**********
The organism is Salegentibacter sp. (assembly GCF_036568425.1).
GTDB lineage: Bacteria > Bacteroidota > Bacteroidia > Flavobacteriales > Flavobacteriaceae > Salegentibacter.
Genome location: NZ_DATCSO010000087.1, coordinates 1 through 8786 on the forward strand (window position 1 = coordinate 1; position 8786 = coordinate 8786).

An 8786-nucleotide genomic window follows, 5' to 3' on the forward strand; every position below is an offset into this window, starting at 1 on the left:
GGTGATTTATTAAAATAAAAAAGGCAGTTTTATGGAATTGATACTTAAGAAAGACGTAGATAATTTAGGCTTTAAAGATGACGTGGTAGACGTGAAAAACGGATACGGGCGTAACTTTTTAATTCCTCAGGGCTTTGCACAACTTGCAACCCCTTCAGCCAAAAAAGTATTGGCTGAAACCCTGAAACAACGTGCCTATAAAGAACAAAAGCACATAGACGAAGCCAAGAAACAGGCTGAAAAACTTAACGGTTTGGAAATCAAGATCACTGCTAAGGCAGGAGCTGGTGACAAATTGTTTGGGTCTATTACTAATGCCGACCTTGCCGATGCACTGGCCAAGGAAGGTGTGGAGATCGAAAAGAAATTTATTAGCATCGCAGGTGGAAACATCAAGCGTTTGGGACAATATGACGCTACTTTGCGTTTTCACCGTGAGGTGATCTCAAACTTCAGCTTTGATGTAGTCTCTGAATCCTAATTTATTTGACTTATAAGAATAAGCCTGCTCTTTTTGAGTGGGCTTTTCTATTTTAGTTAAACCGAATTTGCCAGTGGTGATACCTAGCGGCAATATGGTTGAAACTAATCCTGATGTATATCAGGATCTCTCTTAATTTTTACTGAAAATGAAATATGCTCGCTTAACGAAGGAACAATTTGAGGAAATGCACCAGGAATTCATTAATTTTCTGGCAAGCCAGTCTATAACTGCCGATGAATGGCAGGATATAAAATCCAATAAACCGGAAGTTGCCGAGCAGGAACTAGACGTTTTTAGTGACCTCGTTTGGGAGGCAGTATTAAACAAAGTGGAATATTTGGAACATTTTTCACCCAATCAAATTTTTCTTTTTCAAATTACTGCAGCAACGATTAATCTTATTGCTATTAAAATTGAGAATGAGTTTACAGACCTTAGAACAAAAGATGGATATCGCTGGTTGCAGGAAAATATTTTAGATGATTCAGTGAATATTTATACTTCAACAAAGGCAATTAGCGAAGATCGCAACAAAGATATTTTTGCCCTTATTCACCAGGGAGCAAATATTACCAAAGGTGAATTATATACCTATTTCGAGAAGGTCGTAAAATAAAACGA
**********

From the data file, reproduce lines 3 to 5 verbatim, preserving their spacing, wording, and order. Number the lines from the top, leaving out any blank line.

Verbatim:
Genome location: NZ_DATCSO010000087.1, coordinates 1 through 8786 on the forward strand (window position 1 = coordinate 1; position 8786 = coordinate 8786).

An 8786-nucleotide genomic window follows, 5' to 3' on the forward strand; every position below is an offset into this window, starting at 1 on the left:
GGTGATTTATTAAAATAAAAAAGGCAGTTTTATGGAATTGATACTTAAGAAAGACGTAGATAATTTAGGCTTTAAAGATGACGTGGTAGACGTGAAAAACGGATACGGGCGTAACTTTTTAATTCCTCAGGGCTTTGCACAACTTGCAACCCCTTCAGCCAAAAAAGTATTGGCTGAAACCCTGAAACAACGTGCCTATAAAGAACAAAAGCACATAGACGAAGCCAAGAAACAGGCTGAAAAACTTAACGGTTTGGAAATCAAGATCACTGCTAAGGCAGGAGCTGGTGACAAATTGTTTGGGTCTATTACTAATGCCGACCTTGCCGATGCACTGGCCAAGGAAGGTGTGGAGATCGAAAAGAAATTTATTAGCATCGCAGGTGGAAACATCAAGCGTTTGGGACAATATGACGCTACTTTGCGTTTTCACCGTGAGGTGATCTCAAACTTCAGCTTTGATGTAGTCTCTGAATCCTAATTTATTTGACTTATAAGAATAAGCCTGCTCTTTTTGAGTGGGCTTTTCTATTTTAGTTAAACCGAATTTGCCAGTGGTGATACCTAGCGGCAATATGGTTGAAACTAATCCTGATGTATATCAGGATCTCTCTTAATTTTTACTGAAAATGAAATATGCTCGCTTAACGAAGGAACAATTTGAGGAAATGCACCAGGAATTCATTAATTTTCTGGCAAGCCAGTCTATAACTGCCGATGAATGGCAGGATATAAAATCCAATAAACCGGAAGTTGCCGAGCAGGAACTAGACGTTTTTAGTGACCTCGTTTGGGAGGCAGTATTAAACAAAGTGGAATATTTGGAACATTTTTCACCCAATCAAATTTTTCTTTTTCAAATTACTGCAGCAACGATTAATCTTATTGCTATTAAAATTGAGAATGAGTTTACAGACCTTAGAACAAAAGATGGATATCGCTGGTTGCAGGAAAATATTTTAGATGATTCAGTGAATATTTATACTTCAACAAAGGCAATTAGCGAAGATCGCAACAAAGATATTTTTGCCCTTATTCACCAGGGAGCAAATATTACCAAAGGTGAATTATATACCTATTTCGAGAAGGTCGTAAAATAAAACGA